On display at Ye Ole Carriage Shop in Spring Arbor, Michigan is the oldest existent vehicle manufactured by the Jackson Automobile Company of Jackson, Michigan
There are two pet projects that have simmered on the back burner for many, many years. One is a guide to U.S. 6, an intriguing and fascinating highway with a long and colorful history. It is lined with a stunning array of attractions, historic sites, and scenic wonders. The second idea has been on the burner even longer, since at least 1975. This project centers on Jackson, Michigan, specifically its rich and diverse industrial heritage between 1885 and 1940, and the far reaching connections that contributed so much to the development of the American auto industry.
The recent trip to Jackson rekindled the idea. A number of doors opened, and the one that I thought held the most promise closed. I had hoped that the Hackett Auto Museum project would be the platform for the envisioned book. The blatantly unprofessional management that was manifest when I made my presentation at the former Hackett manufacturing facility dashed that hope. If I had any doubts about my decision to discontinue association, I have recently learned that the roof has yet to be repaired and that their website is down. Even more tragic is the fact that the poorly managed endeavor will result in the loss of this important historic structure.
The headquarters for the former Jackson Automobile Company
Jackson, as with many industrial towns in the Midwest, has lost many of its historic structures in recent years. Still, there are a surprising array of buildings associated with the city’s rich industrial heritage. One of the most outstanding has to be the headquarters and many of the factory buildings from the former Jackson Automobile Company, a manufacturer that operated from 1903 to 1923. There are also some serious collectors and historians that are preserving Jackson’s manufacturing history. One of these is Lloyd Ganton who has collected eighteen examples from the twenty-four manufacturers that were once hardhearted in Jackson. He also has expansive collection of other products manufactured in Jackson including Spartan radios, and a great deal of original documentation including sales catalogs.
His private museum in Spring Arbor, Michigan, Ye Ole Carriage Shop is a sight to behold. Added inspiration for dusting off the long dreamed of project, and moving it to the front of the line was the meeting of a most fascinating archivist. That however, is a story for another day. To get you as fired up as I am, let me leave you with this video tour from Ganton’s stunning museum.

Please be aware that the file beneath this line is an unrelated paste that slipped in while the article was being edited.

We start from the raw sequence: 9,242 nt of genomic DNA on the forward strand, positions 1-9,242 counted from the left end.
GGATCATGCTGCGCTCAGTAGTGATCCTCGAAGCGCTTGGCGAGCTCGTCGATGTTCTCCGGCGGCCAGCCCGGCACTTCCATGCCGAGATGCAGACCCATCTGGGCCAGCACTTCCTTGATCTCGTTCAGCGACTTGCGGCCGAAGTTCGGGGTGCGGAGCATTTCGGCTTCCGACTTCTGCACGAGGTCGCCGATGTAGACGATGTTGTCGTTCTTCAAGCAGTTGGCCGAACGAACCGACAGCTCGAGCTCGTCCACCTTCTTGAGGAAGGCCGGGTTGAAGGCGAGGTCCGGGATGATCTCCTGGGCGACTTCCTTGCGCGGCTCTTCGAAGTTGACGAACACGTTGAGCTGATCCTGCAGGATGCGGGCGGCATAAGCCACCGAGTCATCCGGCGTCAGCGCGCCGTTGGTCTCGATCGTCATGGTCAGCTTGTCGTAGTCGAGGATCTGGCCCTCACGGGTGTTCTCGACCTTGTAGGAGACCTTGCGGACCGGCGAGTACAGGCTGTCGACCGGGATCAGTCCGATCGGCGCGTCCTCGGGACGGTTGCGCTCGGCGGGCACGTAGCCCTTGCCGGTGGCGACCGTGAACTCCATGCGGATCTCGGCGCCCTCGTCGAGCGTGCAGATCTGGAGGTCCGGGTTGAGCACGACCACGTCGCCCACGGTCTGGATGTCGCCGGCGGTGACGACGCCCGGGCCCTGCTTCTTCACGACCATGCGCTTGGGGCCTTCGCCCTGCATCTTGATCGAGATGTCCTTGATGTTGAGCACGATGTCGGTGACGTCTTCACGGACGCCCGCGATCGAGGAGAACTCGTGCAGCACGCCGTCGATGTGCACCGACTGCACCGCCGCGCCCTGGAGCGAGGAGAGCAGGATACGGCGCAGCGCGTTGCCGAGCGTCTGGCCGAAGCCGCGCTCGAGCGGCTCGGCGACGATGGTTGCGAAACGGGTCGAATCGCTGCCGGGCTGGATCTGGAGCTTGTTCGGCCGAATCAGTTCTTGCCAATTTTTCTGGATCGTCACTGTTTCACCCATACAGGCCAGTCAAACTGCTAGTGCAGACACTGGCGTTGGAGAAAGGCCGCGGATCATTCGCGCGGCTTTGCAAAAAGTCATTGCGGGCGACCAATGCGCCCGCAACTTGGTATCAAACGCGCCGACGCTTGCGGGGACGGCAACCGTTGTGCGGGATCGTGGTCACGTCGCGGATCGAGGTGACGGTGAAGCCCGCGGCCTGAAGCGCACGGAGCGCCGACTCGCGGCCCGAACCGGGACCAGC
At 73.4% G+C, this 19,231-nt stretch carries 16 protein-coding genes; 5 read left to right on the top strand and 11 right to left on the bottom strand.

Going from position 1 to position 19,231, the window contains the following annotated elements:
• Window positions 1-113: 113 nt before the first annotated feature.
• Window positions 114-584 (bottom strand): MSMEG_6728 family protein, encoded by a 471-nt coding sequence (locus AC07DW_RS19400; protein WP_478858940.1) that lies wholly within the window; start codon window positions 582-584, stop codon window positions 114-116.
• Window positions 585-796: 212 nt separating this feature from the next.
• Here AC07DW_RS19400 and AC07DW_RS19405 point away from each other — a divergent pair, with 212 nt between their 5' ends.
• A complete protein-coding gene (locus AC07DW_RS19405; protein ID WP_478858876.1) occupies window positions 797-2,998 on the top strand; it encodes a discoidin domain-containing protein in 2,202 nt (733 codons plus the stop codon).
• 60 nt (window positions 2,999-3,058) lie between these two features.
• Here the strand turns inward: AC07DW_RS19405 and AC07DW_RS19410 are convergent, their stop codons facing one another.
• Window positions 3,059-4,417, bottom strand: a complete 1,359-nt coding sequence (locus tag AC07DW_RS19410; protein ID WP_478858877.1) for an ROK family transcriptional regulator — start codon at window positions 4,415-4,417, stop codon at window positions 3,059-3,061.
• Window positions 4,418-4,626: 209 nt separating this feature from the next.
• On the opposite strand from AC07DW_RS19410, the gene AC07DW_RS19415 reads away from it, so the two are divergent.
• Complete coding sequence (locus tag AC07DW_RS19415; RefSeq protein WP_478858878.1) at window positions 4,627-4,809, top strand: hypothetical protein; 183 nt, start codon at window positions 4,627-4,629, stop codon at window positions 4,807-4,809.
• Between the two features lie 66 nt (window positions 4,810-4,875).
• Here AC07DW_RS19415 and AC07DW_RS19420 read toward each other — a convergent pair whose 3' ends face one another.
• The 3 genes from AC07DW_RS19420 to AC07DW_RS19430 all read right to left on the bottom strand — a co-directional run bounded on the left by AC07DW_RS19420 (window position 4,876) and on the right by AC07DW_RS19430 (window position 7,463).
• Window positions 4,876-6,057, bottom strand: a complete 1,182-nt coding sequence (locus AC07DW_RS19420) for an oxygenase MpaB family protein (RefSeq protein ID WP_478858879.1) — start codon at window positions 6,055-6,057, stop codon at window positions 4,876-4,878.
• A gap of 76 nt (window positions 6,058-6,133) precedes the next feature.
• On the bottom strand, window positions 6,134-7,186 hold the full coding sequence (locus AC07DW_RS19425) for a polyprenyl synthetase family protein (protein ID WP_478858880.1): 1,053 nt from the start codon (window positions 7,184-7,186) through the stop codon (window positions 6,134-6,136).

There is an old adage that the two certainties in life are
death and taxes. There are, however, two more adages that you can bank on. One, times change, whether we like it or not. Two, it is up to you to create the survival guide for the modern era and to keep it updated. In short, adapt and learn to adapt or face the consequences. You can bet money that the best blacksmith in town had fallen on hard times by 1915 if he hadn’t added automobile repair to the services offered.
By 1918 the Fred Harvey had adapted to changing times by adding touring coaches as a means to ensure hotel properties remained profitable. Courtesy Mohave Museum of History & Arts.
The Fred Harvey Company pioneered development of hotel and restaurant chains. They didn’t, however, rest on their laurels after dominating the railroad hotel business in the southwest. They developed tours, added buses, and began marketing to tourists traveling by automobile.
As an author I have, with a degree of success, made the transition from typewriter and carbon paper to word processor. Marketing, a crucial skill for the writer that is going to transition from hobbyist, is another matter. There are indications that I have been somewhat successful in regards to shameless self promotion. As an example, yesterday I learned that Route 66: America’s Longest Small Townis going into a second printing even though the book was released this past April.
Who first took to the roads in a horseless vehicle will most likely always
be a bit of a mystery. Likewise with exactly who first pinned the term automobile to the horseless carriage. Even the year is an unknown but by the early 19th century a few daring, or crazy, visionaries and inventors were terrorizing their neighborhoods with steam powered carriages. However, it would be the mid 1880’s before the concept of a road vehicle driven by any means other than the horse was given serious consideration.
An argument could be made that the American automobile industry was born in 1877. That was the year George B. Selden obtained patents for a horseless carriage with internal combustion engine. Interestingly enough, he did not actually build an automobile, or even a functioning prototype, until 1905 when a lawsuit necessitated that he do so.
Front Street, latter Andy Devine Avenue in Kingman, Arizona. In 1915, Edsel Ford stayed at this hotel during his odyssey along the National Old Trails Highway. Photo courtesy Mohave Museum of History & Arts.